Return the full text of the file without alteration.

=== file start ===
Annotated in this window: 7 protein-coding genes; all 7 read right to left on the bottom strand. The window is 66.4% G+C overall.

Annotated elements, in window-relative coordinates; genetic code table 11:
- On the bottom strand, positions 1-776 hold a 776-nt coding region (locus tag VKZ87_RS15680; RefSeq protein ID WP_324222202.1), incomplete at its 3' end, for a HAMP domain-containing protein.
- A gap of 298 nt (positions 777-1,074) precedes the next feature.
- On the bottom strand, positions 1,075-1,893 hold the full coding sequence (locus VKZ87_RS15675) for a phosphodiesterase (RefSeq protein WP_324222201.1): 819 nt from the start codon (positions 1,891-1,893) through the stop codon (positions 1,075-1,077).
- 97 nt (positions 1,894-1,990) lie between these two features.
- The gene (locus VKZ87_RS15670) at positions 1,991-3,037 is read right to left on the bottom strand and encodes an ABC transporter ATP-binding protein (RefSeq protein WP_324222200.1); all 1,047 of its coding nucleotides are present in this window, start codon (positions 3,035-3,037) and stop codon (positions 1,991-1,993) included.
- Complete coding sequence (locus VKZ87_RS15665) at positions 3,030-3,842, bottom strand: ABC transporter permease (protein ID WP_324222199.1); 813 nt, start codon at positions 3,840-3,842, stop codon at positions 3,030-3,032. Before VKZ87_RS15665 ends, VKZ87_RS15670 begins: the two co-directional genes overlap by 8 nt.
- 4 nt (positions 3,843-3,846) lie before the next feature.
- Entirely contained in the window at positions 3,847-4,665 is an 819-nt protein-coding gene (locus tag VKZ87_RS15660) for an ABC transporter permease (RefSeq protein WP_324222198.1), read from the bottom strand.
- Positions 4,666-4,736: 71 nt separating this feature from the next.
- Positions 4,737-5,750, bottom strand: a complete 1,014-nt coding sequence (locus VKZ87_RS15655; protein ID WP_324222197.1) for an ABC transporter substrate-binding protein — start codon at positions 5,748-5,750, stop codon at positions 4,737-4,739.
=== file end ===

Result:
Annotated in this window: 7 protein-coding genes; all 7 read right to left on the bottom strand. The window is 66.4% G+C overall.

Annotated elements, in window-relative coordinates; genetic code table 11:
- On the bottom strand, positions 1-776 hold a 776-nt coding region (locus tag VKZ87_RS15680; RefSeq protein ID WP_324222202.1), incomplete at its 3' end, for a HAMP domain-containing protein.
- A gap of 298 nt (positions 777-1,074) precedes the next feature.
- On the bottom strand, positions 1,075-1,893 hold the full coding sequence (locus VKZ87_RS15675) for a phosphodiesterase (RefSeq protein WP_324222201.1): 819 nt from the start codon (positions 1,891-1,893) through the stop codon (positions 1,075-1,077).
- 97 nt (positions 1,894-1,990) lie between these two features.
- The gene (locus VKZ87_RS15670) at positions 1,991-3,037 is read right to left on the bottom strand and encodes an ABC transporter ATP-binding protein (RefSeq protein WP_324222200.1); all 1,047 of its coding nucleotides are present in this window, start codon (positions 3,035-3,037) and stop codon (positions 1,991-1,993) included.
- Complete coding sequence (locus VKZ87_RS15665) at positions 3,030-3,842, bottom strand: ABC transporter permease (protein ID WP_324222199.1); 813 nt, start codon at positions 3,840-3,842, stop codon at positions 3,030-3,032. Before VKZ87_RS15665 ends, VKZ87_RS15670 begins: the two co-directional genes overlap by 8 nt.
- 4 nt (positions 3,843-3,846) lie before the next feature.
- Entirely contained in the window at positions 3,847-4,665 is an 819-nt protein-coding gene (locus tag VKZ87_RS15660) for an ABC transporter permease (RefSeq protein WP_324222198.1), read from the bottom strand.
- Positions 4,666-4,736: 71 nt separating this feature from the next.
- Positions 4,737-5,750, bottom strand: a complete 1,014-nt coding sequence (locus VKZ87_RS15655; protein ID WP_324222197.1) for an ABC transporter substrate-binding protein — start codon at positions 5,748-5,750, stop codon at positions 4,737-4,739.